More than 20 years after Chilean military dictator Augusto Pinochet was forced from power, director Pablo Larrain says the reaction to his Oscar-nominated film about the campaign to oust him is evidence of the depth of feeling he still provokes.
Larrain's film "No", up against Michael Haneke's widely tipped "Amour" for best foreign language film, tells the story of a brash young advertising executive who takes on the apparently doomed task of masterminding the campaign against Pinochet in a 1988 plebiscite on his presidency.
Mexican actor Gael Garcia Bernal stars as ad man Rene Saavedra who, with an atmosphere of gloom and defeatism engulfing the 'no' campaign, is asked to use his talent for selling soap powder to transform the opposition's chances.
Despite initial scepticism he agrees and ultimately succeeds in turning things around with his feel-good "Chile, happiness is coming" slogan and campaign.
The vote led to Pinochet being forced to hand power in 1990 to Patricio Aylwin, the first democratically elected president since socialist Salvador Allende was ousted in a 1973 military coup.
"Many people remember how Pinochet arrived after the coup against Allende, but few know how he was forced out and I wanted to tell the story of how a message of joy and optimism contributed to his defeat," Larrain told AFP in an interview.
Pinochet, who ruled Chile with an iron fist from 1973-1990, came to symbolise Latin American military repression.
In the years after his ouster, he never stood trial on any charge, after his lawyers successfully argued that "mild dementia" prevented him from defending himself. He died aged 91 in 2006.
"Not a leaf moves without my knowledge," he once said, as thousands of Chileans were tortured, executed and forced into exile following the 1973 coup.
Sold to over 50 countries worldwide, the film plunges the viewer into a period when Pinochet's position seemed unassailable, without the benefit of historical hindsight.
Using cameras with very low resolution to match the look of the archive footage, Larrain said he aimed to create a seamless blend of history and fiction.
"My motivation was not just to do a work of memory. What I wanted to do was to tell this fascinating story and rescue a moment that was very important for Chilean society."
The Pinochet era deeply divides Chile even today with some Chileans hailing him for replacing socialism with free-market policies, despite his notoriety.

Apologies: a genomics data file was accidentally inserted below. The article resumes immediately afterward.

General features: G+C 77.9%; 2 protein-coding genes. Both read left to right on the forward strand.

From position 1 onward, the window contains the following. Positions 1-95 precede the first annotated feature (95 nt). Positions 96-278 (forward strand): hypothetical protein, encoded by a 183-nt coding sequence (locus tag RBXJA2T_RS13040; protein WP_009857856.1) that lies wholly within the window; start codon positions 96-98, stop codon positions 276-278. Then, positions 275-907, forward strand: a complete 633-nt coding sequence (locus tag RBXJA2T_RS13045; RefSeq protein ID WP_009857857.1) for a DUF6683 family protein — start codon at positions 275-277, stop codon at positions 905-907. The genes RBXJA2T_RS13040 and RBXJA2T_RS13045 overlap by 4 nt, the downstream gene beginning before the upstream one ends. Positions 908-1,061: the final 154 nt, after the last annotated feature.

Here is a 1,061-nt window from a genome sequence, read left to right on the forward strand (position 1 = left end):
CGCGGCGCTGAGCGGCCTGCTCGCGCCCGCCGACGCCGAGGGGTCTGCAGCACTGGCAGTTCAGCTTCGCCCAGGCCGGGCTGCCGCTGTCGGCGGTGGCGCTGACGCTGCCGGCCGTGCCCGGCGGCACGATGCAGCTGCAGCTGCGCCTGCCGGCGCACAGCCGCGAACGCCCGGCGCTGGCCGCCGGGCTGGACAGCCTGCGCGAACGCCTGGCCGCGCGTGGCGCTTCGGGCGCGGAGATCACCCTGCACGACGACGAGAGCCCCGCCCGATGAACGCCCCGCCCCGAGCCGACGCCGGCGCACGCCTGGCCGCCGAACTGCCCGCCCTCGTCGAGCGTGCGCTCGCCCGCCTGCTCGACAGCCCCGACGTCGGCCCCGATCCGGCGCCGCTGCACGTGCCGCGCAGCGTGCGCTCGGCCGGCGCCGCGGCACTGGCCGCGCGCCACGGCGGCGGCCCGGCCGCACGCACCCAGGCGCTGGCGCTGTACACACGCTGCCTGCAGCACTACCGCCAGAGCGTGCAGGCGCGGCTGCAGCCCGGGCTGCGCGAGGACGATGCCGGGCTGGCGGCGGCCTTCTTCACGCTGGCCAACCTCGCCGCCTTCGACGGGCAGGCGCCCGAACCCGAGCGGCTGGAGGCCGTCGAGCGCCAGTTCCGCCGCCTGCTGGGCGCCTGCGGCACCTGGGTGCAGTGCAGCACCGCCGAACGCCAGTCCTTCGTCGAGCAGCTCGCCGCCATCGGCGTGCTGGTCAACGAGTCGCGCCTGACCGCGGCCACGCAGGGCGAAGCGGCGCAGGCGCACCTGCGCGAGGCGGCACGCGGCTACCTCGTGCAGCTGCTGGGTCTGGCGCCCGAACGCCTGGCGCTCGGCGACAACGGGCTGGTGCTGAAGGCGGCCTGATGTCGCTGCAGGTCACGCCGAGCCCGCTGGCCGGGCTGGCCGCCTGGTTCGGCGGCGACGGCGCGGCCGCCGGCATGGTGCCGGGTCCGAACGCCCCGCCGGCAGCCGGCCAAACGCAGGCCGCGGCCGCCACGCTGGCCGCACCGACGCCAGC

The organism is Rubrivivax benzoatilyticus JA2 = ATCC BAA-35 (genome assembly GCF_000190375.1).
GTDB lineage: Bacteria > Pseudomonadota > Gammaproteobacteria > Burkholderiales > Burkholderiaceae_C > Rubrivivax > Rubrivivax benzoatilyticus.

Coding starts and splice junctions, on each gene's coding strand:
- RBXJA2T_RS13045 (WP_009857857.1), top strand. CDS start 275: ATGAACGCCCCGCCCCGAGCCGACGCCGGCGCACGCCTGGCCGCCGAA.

During his rule, thousands of people were executed or disappeared from custody, presumed killed.
At the time of his death he was an international pariah and faced more than 250 charges for alleged rights abuses, including masterminding the infamous "Caravan of Death" that killed 75 regime opponents after he seized power.
Larrain, 36, grew up during the 1980s under Pinochet's dictatorship
Two of his earlier films "Tony Manero" (2008), and "Post Mortem" (2010), also drew on the Pinochet era although they tackled it from different angles.
"I think the big problem in Chilean society is impunity," he said.
"There's been no justice. Pinochet died free and most of the torturers and assassins are free. That doesn't allow for the wound to heal and doesn't allow for Chilean society to move forward."
For that reason, he said, the film sparked much debate in Chile where "everything that can be said about a film" was said.
"None of the political factions were happy because they wanted it (the film) to legitimise their own political perspective.
"But this film is only a subjective glance. It was not to teach a history class," he added.
Larrain expects the Academy Award to go to Austrian director Haneke but says he is proud to have been nominated and had the opportunity to carry the torch for Chilean film.
"We are competing with a master (but) what is true is that this Oscar nomination has opened many doors for our movie.
"Chilean cinema is living a great moment. There are many talented directors, they are doing comedy, horror, action, family, political and social dramas. It is very rich and diversified… and I am very proud to be part of this generation," he said.
"No" opens in New York and Los Angeles on February 15 and across the US and Europe on March 7.